Chapter 3 Questions and Answers
1. Where was the Indomitable en route to at the time of Billy’s impressment?
2. In what year did the Spithead and Nore uprisings occur?
3. Which of the uprisings came to be known as the “Great Mutiny”?
4. Why was the “Great Mutiny” shaded “off into the historical background”?
5. After Spithead, why did the Nore mutiny occur?
6. How did the authorities finally put down the Nore mutiny?
7. Why weren’t the mutinies more widespread among the rest of the British fleet?
8. How did many of the sailors involved in the mutinies absolve themselves of their crimes?
9. What was the cause for the uprisings?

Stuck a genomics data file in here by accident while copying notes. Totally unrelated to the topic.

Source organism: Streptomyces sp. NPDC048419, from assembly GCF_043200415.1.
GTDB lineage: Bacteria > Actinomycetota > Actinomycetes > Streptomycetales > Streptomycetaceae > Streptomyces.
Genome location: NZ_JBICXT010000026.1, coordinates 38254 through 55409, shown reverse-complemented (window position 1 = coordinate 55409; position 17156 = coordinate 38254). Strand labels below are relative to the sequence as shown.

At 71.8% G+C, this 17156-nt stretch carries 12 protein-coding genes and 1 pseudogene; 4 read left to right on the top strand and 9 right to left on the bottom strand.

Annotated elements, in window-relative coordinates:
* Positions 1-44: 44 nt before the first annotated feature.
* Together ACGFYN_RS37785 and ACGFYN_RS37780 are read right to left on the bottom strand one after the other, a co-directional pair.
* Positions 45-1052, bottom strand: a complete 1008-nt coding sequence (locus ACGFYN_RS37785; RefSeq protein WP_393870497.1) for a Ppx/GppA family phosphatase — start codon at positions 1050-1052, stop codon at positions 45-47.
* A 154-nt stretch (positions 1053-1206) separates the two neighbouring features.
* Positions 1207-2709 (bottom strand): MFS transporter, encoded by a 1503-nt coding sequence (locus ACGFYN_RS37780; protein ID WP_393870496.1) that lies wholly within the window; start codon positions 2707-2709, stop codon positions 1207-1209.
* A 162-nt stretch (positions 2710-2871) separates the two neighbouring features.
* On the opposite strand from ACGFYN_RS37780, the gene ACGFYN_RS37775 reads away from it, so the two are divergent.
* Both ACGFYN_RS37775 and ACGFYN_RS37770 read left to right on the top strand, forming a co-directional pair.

10. How is the battle of Trafalgar remembered?
1. The Indomitable was en route to join the Mediterranean fleet.
2. The Spithead and Nore uprisings occurred in 1797.
3. The Nore uprising came to be known as the “Great Mutiny.”
4. It was given little historical emphasis due to national pride.
5. The sailors’ demands were not met after the Spithead uprising.
6. “Final suppression” was made possible by the loyalty of the marine corps and “voluntary resumption of loyalty” by the more influential leaders among the crew.
7. The mutinies were symptoms of troubles in a fleet that was “constitutionally sound.”
8. Many of the mutineers were among the sailors who helped Nelson win his victories at the Nile and Trafalgar.
9. There were many practical grievances that ignited into a full-fledged uprising.
10. The battle ofTrafalgar is remembered as a “scenic naval display,” exemplified by “heroic magnificence.”